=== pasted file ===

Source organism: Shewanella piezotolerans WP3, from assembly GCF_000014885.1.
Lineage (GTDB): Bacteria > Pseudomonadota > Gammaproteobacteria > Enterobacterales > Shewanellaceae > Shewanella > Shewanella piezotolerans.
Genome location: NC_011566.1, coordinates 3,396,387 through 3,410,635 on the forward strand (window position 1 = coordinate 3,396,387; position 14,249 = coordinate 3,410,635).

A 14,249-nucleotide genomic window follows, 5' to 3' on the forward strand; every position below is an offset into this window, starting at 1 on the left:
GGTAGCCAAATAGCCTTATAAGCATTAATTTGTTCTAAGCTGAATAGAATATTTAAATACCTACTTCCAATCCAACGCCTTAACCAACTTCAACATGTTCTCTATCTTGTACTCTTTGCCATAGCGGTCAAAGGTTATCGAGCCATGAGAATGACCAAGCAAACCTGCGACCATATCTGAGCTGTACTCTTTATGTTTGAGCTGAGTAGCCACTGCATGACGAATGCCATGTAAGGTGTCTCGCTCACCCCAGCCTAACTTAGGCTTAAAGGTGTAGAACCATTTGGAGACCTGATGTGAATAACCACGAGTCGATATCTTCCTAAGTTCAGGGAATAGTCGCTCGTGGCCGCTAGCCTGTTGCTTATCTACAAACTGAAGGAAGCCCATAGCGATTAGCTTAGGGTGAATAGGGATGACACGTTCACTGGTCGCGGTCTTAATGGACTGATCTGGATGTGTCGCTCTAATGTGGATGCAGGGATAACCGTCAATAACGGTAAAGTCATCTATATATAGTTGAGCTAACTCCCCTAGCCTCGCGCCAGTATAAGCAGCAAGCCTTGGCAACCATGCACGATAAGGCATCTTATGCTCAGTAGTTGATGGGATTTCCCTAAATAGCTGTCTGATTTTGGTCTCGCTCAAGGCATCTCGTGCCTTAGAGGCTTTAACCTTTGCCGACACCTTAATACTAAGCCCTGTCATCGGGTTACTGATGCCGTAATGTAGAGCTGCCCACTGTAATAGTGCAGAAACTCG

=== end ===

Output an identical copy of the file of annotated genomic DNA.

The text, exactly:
Source organism: Shewanella piezotolerans WP3, from assembly GCF_000014885.1.
Lineage (GTDB): Bacteria > Pseudomonadota > Gammaproteobacteria > Enterobacterales > Shewanellaceae > Shewanella > Shewanella piezotolerans.
Genome location: NC_011566.1, coordinates 3,396,387 through 3,410,635 on the forward strand (window position 1 = coordinate 3,396,387; position 14,249 = coordinate 3,410,635).

A 14,249-nucleotide genomic window follows, 5' to 3' on the forward strand; every position below is an offset into this window, starting at 1 on the left:
GGTAGCCAAATAGCCTTATAAGCATTAATTTGTTCTAAGCTGAATAGAATATTTAAATACCTACTTCCAATCCAACGCCTTAACCAACTTCAACATGTTCTCTATCTTGTACTCTTTGCCATAGCGGTCAAAGGTTATCGAGCCATGAGAATGACCAAGCAAACCTGCGACCATATCTGAGCTGTACTCTTTATGTTTGAGCTGAGTAGCCACTGCATGACGAATGCCATGTAAGGTGTCTCGCTCACCCCAGCCTAACTTAGGCTTAAAGGTGTAGAACCATTTGGAGACCTGATGTGAATAACCACGAGTCGATATCTTCCTAAGTTCAGGGAATAGTCGCTCGTGGCCGCTAGCCTGTTGCTTATCTACAAACTGAAGGAAGCCCATAGCGATTAGCTTAGGGTGAATAGGGATGACACGTTCACTGGTCGCGGTCTTAATGGACTGATCTGGATGTGTCGCTCTAATGTGGATGCAGGGATAACCGTCAATAACGGTAAAGTCATCTATATATAGTTGAGCTAACTCCCCTAGCCTCGCGCCAGTATAAGCAGCAAGCCTTGGCAACCATGCACGATAAGGCATCTTATGCTCAGTAGTTGATGGGATTTCCCTAAATAGCTGTCTGATTTTGGTCTCGCTCAAGGCATCTCGTGCCTTAGAGGCTTTAACCTTTGCCGACACCTTAATACTAAGCCCTGTCATCGGGTTACTGATGCCGTAATGTAGAGCTGCCCACTGTAATAGTGCAGAAACTCG